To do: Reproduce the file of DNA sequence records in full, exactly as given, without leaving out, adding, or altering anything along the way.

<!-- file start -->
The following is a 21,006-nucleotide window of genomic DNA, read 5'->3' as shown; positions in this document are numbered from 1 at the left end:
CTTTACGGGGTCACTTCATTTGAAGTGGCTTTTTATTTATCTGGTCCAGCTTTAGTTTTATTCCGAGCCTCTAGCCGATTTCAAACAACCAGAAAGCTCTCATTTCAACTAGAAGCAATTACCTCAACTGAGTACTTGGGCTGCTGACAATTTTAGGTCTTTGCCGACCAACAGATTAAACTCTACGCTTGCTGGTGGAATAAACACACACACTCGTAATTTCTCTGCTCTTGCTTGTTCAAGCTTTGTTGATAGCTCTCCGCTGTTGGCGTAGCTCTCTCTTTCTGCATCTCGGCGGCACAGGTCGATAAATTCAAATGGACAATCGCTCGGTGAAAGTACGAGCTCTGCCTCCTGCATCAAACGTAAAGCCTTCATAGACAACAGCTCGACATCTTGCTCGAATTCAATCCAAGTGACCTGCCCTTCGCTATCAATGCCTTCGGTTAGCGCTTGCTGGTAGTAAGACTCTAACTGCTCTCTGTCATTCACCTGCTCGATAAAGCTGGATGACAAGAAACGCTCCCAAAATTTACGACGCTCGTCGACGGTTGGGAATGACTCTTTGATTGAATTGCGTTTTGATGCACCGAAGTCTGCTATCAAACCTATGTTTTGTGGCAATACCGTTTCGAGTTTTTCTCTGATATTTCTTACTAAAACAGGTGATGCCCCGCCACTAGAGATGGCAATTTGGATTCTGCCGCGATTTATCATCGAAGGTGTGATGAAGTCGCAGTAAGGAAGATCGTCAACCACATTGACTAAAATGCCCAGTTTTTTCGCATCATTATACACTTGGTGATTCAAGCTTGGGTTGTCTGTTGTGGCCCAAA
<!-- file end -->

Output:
The following is a 21,006-nucleotide window of genomic DNA, read 5'->3' as shown; positions in this document are numbered from 1 at the left end:
CTTTACGGGGTCACTTCATTTGAAGTGGCTTTTTATTTATCTGGTCCAGCTTTAGTTTTATTCCGAGCCTCTAGCCGATTTCAAACAACCAGAAAGCTCTCATTTCAACTAGAAGCAATTACCTCAACTGAGTACTTGGGCTGCTGACAATTTTAGGTCTTTGCCGACCAACAGATTAAACTCTACGCTTGCTGGTGGAATAAACACACACACTCGTAATTTCTCTGCTCTTGCTTGTTCAAGCTTTGTTGATAGCTCTCCGCTGTTGGCGTAGCTCTCTCTTTCTGCATCTCGGCGGCACAGGTCGATAAATTCAAATGGACAATCGCTCGGTGAAAGTACGAGCTCTGCCTCCTGCATCAAACGTAAAGCCTTCATAGACAACAGCTCGACATCTTGCTCGAATTCAATCCAAGTGACCTGCCCTTCGCTATCAATGCCTTCGGTTAGCGCTTGCTGGTAGTAAGACTCTAACTGCTCTCTGTCATTCACCTGCTCGATAAAGCTGGATGACAAGAAACGCTCCCAAAATTTACGACGCTCGTCGACGGTTGGGAATGACTCTTTGATTGAATTGCGTTTTGATGCACCGAAGTCTGCTATCAAACCTATGTTTTGTGGCAATACCGTTTCGAGTTTTTCTCTGATATTTCTTACTAAAACAGGTGATGCCCCGCCACTAGAGATGGCAATTTGGATTCTGCCGCGATTTATCATCGAAGGTGTGATGAAGTCGCAGTAAGGAAGATCGTCAACCACATTGACTAAAATGCCCAGTTTTTTCGCATCATTATACACTTGGTGATTCAAGCTTGGGTTGTCTGTTGTGGCCCAAA